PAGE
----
Butterfly Pupae in Living Color

by jjneal

Butterfly collectors have known for over a century that the background color of the environment can affect the color of the chrysalis (pupa) of some species of butterfly. The Black Swallowtail butterfly, Papilo polyxenes, has a range of color morphs from light green to dark brown. On green foliage, the pupa is a light green color. On dark stems (often in the fall) the pupae are brown. The color variation helps the pupa better blend into the environment and provides some measure of protection from predators.

How does the Black Swallowtail know how to match the color of its pupa to the environment? Caterpillars have photo receptors (stemmata) with pigments that presumably can detect the surrounding color when it starts to pupate. The color triggers or inhibits the release of a hormone that controls pupal coloration. High levels of hormone will produce a brown pupa, low levels produce a green pupa. Injection of caterpillars on a green background with a nerve extract from caterpillars that are on a brown background will produce brown pupae.

Adjusting their color so they are harder to detect helps Black Swallowtail pupae avoid predation.

Green Form of the Black Swallowtail Chrysalis

About jjneal

Jonathan Neal is an Associate Professor of Entomology at Purdue University and author of the textbook, Living With Insects (2010). This blog is a forum to communicate about the intersection of insects with people and policy. This is a personal blog. The opinions and materials posted here are those of the author and are in no way connected with those of my employer.
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7 Responses to Butterfly Pupae in Living Color

  1. Scheky says:

    This image shows a green/yellow pupae on a brown background. This contradicts the stemmata sensing hypothesis. I’m guessing that this pupae was being kept as a ‘pet’ and the brown leaf was an artifact from the leaf drying out indoors prior to a natural plant senescence.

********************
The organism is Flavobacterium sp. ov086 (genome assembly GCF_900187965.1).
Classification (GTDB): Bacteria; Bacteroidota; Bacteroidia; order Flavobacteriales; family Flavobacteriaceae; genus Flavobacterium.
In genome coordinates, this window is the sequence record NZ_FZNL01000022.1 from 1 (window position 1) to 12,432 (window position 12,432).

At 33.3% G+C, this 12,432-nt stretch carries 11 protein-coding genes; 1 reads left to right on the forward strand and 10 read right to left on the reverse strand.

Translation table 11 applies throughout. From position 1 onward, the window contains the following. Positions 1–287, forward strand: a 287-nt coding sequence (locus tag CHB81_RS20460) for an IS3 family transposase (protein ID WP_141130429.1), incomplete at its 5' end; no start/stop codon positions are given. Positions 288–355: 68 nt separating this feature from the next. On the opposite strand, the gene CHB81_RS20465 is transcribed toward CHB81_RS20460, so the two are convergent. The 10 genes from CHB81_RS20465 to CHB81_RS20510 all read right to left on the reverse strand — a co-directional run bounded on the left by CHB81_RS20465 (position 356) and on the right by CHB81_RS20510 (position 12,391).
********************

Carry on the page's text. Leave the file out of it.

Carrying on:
2. David Stone says:

    Questions: Has the nature/chemistry of pupal color been worked out yet? For example, is the color a result of pigment deposition rather than “structural” coloration via interference? If the green color is due to a green pigment, is that pigment synthesized by the caterpillar/pupa or might it be recycled chlorophyll(s) from the food plant? Where is the pigment located–is it deposited as a separate layer, or it is intermixed with the chitin? Thank you.

    • jjneal says:

      It depends on the species. Some pupae are clear, such as the monarch and you can see adult colors through the thin chrysalis. Most are pigments. Very few are investigated. What we know about color in insects comes from relatively few studies of a several dozen species.

  3. jjneal says:

    There are papers that summarize much of what is known. Eye pigments are the most studied pigments.
    This review has a summary table of pigment classes
    http://search.proquest.com/docview/1530099023/fulltextPDF/280BFA391E4FEEPQ/1?accountid=13360

  4. Fathima mufeedha.k says:

    found a common Mormon pupa on the lemon plant. it has been more than 15 days in the pupa stage. not yet emerged, pupa is a brown shade

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